However, arrogance and brazen contempt for democracy are by now known to be the trademarks of the homosexualist lobby. It suffices to remember the way in which the French government violently cracked down on the peaceful participants of a demonstration against the re-definition of marriage, or the fact that the European Commission funds the budget of ILGA-Europe, a radical homosexualist lobby group, with more than 1 million Euro of taxpayer’s money every year – a contribution without which this fake “non-governmental organization” would simply cease to exist.
But in the meantime, the real civil society is slowly awakening. The foreseeable outcome of the referendum in Croatia will provide further encouragement.
Posted on | November 20, 2013 by Wendy Wright
November 20 is Universal Children’s Day, first proclaimed by the UN in 1954 to encourage countries to institute a day to promote the welfare of the world’s children.
UNICEF is marking the day with a campaign to End Violence against children. The most degrading of crimes – slavery, trafficking, forced labor, sexual abuse – are easier to commit, and hide, when perpetrated against children. Children are in greatest need of defenders.
Despite the global consensus against violence against children, the most widespread lethal violence globally occurs with the approval of governments and elites: abortion.
Nevertheless, children’s welfare is something we can all get behind.
So it was a surprise to see the Obama administration’s message to the world on Universal Children’s Day.
U.S. Secretary John Kerry – President Obama’s ambassador to the world – supplanted the day dedicated to children’s welfare with a Transgender Day of Remembrance.
The State Department posted this statement on its home webpage:
Transgender Day of Remembrance
SECRETARY KERRY (NOV. 20): “On Transgender Day of Remembrance, we renew our commitment to ensuring that all persons are able to live safely, freely and with dignity, regardless of their sexual orientation or gender identity.” Full Text»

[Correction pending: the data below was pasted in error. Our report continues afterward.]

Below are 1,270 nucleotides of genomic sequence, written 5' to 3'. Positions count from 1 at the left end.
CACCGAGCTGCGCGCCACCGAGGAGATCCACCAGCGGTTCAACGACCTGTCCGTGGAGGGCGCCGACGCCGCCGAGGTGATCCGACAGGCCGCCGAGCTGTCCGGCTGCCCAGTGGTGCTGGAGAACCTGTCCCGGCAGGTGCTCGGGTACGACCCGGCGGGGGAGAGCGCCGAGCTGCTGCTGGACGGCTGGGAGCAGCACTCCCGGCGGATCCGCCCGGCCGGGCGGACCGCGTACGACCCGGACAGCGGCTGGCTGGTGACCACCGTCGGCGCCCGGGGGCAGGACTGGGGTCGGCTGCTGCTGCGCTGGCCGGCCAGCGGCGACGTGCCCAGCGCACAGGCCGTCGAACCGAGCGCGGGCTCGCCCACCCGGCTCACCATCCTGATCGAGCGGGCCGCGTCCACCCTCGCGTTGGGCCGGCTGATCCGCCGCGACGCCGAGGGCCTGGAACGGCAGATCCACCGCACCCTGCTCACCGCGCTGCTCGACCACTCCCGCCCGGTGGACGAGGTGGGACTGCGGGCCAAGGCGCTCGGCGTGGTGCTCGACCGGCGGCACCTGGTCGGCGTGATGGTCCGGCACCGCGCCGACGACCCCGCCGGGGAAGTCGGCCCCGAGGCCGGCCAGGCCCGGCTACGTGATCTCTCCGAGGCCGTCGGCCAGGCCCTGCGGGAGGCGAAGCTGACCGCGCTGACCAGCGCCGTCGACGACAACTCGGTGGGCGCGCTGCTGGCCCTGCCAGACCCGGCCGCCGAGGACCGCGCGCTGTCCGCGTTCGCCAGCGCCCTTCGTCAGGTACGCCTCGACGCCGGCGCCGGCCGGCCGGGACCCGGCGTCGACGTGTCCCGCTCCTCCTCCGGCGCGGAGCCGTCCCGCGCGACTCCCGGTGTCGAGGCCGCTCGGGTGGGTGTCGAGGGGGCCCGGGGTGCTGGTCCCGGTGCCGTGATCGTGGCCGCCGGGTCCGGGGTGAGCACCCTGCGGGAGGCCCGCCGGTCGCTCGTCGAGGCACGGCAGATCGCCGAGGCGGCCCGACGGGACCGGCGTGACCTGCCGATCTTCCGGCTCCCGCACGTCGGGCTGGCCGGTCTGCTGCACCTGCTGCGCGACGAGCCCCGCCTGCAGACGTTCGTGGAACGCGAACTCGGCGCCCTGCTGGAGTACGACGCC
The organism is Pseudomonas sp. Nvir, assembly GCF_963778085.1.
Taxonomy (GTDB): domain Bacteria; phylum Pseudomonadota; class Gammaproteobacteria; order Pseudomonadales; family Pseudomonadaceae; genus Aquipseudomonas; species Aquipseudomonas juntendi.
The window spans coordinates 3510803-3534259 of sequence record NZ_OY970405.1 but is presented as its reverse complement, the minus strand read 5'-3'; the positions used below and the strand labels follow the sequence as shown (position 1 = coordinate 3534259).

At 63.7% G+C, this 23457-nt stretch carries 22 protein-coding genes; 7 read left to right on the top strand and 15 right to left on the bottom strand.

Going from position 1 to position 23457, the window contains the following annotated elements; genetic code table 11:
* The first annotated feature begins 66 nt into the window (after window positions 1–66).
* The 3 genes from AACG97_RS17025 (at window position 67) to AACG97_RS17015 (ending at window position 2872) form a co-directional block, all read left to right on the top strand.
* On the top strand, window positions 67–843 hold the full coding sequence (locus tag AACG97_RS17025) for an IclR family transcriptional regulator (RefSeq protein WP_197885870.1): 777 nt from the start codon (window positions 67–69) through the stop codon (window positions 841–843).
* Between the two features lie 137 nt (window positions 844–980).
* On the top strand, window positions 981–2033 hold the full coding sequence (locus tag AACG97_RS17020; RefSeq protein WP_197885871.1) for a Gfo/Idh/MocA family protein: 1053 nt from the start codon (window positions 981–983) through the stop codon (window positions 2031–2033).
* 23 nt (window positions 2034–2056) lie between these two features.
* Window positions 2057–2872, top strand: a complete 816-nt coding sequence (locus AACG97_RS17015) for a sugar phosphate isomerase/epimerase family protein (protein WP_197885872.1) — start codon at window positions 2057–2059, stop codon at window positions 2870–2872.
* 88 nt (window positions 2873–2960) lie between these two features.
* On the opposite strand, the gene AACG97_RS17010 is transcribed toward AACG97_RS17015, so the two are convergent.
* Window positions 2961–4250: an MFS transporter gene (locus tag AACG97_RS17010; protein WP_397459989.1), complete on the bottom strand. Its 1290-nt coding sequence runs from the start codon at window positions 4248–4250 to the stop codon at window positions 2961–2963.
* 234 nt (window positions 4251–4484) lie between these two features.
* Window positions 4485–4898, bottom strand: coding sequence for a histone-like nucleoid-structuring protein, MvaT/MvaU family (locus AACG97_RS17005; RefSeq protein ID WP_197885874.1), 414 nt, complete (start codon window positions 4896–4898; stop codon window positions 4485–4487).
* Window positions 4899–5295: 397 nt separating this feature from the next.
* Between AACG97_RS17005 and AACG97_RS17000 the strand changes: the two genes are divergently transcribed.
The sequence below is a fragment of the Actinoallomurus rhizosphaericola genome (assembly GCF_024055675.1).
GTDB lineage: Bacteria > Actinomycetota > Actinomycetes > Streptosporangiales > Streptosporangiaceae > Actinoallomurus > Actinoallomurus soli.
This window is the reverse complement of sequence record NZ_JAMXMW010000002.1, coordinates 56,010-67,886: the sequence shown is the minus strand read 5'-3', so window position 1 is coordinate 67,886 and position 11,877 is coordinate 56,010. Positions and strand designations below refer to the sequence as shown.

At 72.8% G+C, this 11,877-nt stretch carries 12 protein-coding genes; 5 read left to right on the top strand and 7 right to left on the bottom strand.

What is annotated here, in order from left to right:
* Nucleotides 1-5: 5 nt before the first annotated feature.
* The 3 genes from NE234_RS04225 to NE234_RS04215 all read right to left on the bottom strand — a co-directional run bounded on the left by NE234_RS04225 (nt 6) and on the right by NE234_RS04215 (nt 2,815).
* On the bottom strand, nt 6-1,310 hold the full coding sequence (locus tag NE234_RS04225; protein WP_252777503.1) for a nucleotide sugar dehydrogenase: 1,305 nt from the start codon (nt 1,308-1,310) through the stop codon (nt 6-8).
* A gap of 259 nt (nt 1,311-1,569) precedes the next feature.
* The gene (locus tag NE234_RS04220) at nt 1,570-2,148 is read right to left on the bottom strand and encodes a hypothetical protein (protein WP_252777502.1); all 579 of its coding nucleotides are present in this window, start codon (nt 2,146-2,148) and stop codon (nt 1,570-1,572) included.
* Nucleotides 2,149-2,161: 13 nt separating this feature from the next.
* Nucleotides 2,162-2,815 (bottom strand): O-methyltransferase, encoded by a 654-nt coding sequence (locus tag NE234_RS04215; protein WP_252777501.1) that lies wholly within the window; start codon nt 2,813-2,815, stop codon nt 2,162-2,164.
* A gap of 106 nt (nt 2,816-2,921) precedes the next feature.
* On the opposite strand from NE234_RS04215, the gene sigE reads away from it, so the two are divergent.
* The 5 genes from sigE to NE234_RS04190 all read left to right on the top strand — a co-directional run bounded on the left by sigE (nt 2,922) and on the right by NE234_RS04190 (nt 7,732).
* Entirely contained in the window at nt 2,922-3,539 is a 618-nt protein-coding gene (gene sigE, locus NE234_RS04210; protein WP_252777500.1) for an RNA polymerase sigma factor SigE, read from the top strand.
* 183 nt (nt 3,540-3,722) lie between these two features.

A message honoring Universal Children’s Day could not be found.
One person who works on transnational child trafficking remarked, “There was a time when Days of Remembrance were for things like, say, holocausts. Now they are for lack of taxpayer funding for sex-change alterations or new bathrooms.”
Posted on | November 16, 2013 by Wendy Wright
Every few years news reports trumpet the Chinese government is loosening it’s brutal one child policy. This week’s announcement that China will allow adults who are only-children to have a second child, while reported as “dramatic,” is a mere tweaking to a massive, abusive program with thousands of individual enforcers who profit handsomely from the policy.
Today – one day after the announcement – Chinese officials quickly downplayed the tweak, saying changing the one-child policy would be too disruptive.
“The basic policy of family planning will need to be upheld over the long term and we cannot rest up on this,” Wang Peian posted on China’s health ministry website.
Population Research Institute has conducted illuminating investigations in China. Note this report that the second-child restriction is more broad than the new policy change addresses:
2. Those who meet the requirements for having a second child, but fail to meet the required waiting period (between births) and where the woman has not yet reached the age of 28 years of age when giving birth, both parties involved will be individually assessed a “social compensation fee” based on an unit calculated from a year’s salary for urban dwellers and based on a year’s income after expenses for rural dwellers. For each year early (that they have given birth) they will be assessed a CSRC Fee equal to 25% of their annual salary or income. A partial year shall be calculated as if it is a full year.
China’s one-child regime is rewarded by UNFPA, which assists and provides resources, like computers, for China’s family planning agency to do its invasive, brutal work. UNFPA receives the bulk of its funding from Western countries. What few strings are attached to this funding, such prohibiting funding of abortion, UNFPA easily evades by passing money through to other organizations like International Planned Parenthood Federation, Marie Stopes and China’s family planning agency.
UNFPA claims its cooperation with China reduces coercion. Yet in the decades of UNFPA’s partnership with China, beginning with helping create the one-child policy, the reports from inside China only get more horrific. The recent spate of pictures, sneaked out through social networking sites, of mothers and their bloodied babies, the victims of forced late-term abortions, have shocked the world.
The fact that this trifling new change of allowing parents who are only-children to have a second child is considered “dramatic” should put to rest any claim that UNFPA reduced coercion throughout the last 30 years it’s been working hand-in-hand with China.
China’s reported change in policy is attributed to economics and an aging population. The massive drop in working-age people is harming economic growth, and the tipping scales of elderly people places unsustainable burdens on the economy and families, the basic social institution for individual well-being.